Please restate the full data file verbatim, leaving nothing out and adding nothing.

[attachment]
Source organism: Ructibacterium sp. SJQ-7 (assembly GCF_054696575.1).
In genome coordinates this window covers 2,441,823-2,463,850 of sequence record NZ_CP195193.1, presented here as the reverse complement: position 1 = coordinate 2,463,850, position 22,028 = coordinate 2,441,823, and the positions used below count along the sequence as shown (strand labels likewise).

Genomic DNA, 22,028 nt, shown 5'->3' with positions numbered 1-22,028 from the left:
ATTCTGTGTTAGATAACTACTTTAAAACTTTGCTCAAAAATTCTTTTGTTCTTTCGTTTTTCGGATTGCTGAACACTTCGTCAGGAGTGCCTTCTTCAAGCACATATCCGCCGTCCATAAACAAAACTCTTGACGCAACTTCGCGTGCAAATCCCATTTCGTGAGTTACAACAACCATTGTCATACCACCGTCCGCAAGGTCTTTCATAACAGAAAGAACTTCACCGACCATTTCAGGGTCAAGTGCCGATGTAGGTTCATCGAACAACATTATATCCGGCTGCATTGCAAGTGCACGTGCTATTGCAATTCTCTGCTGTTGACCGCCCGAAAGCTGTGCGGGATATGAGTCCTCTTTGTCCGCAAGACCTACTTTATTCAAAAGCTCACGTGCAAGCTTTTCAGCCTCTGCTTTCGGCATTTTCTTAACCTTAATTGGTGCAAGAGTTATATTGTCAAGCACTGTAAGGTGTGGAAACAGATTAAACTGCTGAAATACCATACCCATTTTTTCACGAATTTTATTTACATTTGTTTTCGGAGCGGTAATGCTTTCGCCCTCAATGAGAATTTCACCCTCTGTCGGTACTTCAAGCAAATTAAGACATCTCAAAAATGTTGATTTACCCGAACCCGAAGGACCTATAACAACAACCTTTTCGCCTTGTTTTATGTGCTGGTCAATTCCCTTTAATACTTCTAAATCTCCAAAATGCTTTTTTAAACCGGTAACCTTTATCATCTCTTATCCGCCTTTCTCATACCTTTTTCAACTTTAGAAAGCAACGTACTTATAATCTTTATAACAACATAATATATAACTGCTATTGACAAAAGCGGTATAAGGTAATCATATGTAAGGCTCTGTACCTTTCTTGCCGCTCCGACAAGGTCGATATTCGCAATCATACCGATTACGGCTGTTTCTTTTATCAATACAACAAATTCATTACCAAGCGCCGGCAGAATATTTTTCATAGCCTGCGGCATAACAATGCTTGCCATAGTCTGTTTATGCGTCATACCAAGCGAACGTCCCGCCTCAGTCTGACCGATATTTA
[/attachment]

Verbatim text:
Source organism: Ructibacterium sp. SJQ-7 (assembly GCF_054696575.1).
In genome coordinates this window covers 2,441,823-2,463,850 of sequence record NZ_CP195193.1, presented here as the reverse complement: position 1 = coordinate 2,463,850, position 22,028 = coordinate 2,441,823, and the positions used below count along the sequence as shown (strand labels likewise).

Genomic DNA, 22,028 nt, shown 5'->3' with positions numbered 1-22,028 from the left:
ATTCTGTGTTAGATAACTACTTTAAAACTTTGCTCAAAAATTCTTTTGTTCTTTCGTTTTTCGGATTGCTGAACACTTCGTCAGGAGTGCCTTCTTCAAGCACATATCCGCCGTCCATAAACAAAACTCTTGACGCAACTTCGCGTGCAAATCCCATTTCGTGAGTTACAACAACCATTGTCATACCACCGTCCGCAAGGTCTTTCATAACAGAAAGAACTTCACCGACCATTTCAGGGTCAAGTGCCGATGTAGGTTCATCGAACAACATTATATCCGGCTGCATTGCAAGTGCACGTGCTATTGCAATTCTCTGCTGTTGACCGCCCGAAAGCTGTGCGGGATATGAGTCCTCTTTGTCCGCAAGACCTACTTTATTCAAAAGCTCACGTGCAAGCTTTTCAGCCTCTGCTTTCGGCATTTTCTTAACCTTAATTGGTGCAAGAGTTATATTGTCAAGCACTGTAAGGTGTGGAAACAGATTAAACTGCTGAAATACCATACCCATTTTTTCACGAATTTTATTTACATTTGTTTTCGGAGCGGTAATGCTTTCGCCCTCAATGAGAATTTCACCCTCTGTCGGTACTTCAAGCAAATTAAGACATCTCAAAAATGTTGATTTACCCGAACCCGAAGGACCTATAACAACAACCTTTTCGCCTTGTTTTATGTGCTGGTCAATTCCCTTTAATACTTCTAAATCTCCAAAATGCTTTTTTAAACCGGTAACCTTTATCATCTCTTATCCGCCTTTCTCATACCTTTTTCAACTTTAGAAAGCAACGTACTTATAATCTTTATAACAACATAATATATAACTGCTATTGACAAAAGCGGTATAAGGTAATCATATGTAAGGCTCTGTACCTTTCTTGCCGCTCCGACAAGGTCGATATTCGCAATCATACCGATTACGGCTGTTTCTTTTATCAATACAACAAATTCATTACCAAGCGCCGGCAGAATATTTTTCATAGCCTGCGGCATAACAATGCTTGCCATAGTCTGTTTATGCGTCATACCAAGCGAACGTCCCGCCTCAGTCTGACCGATATTTA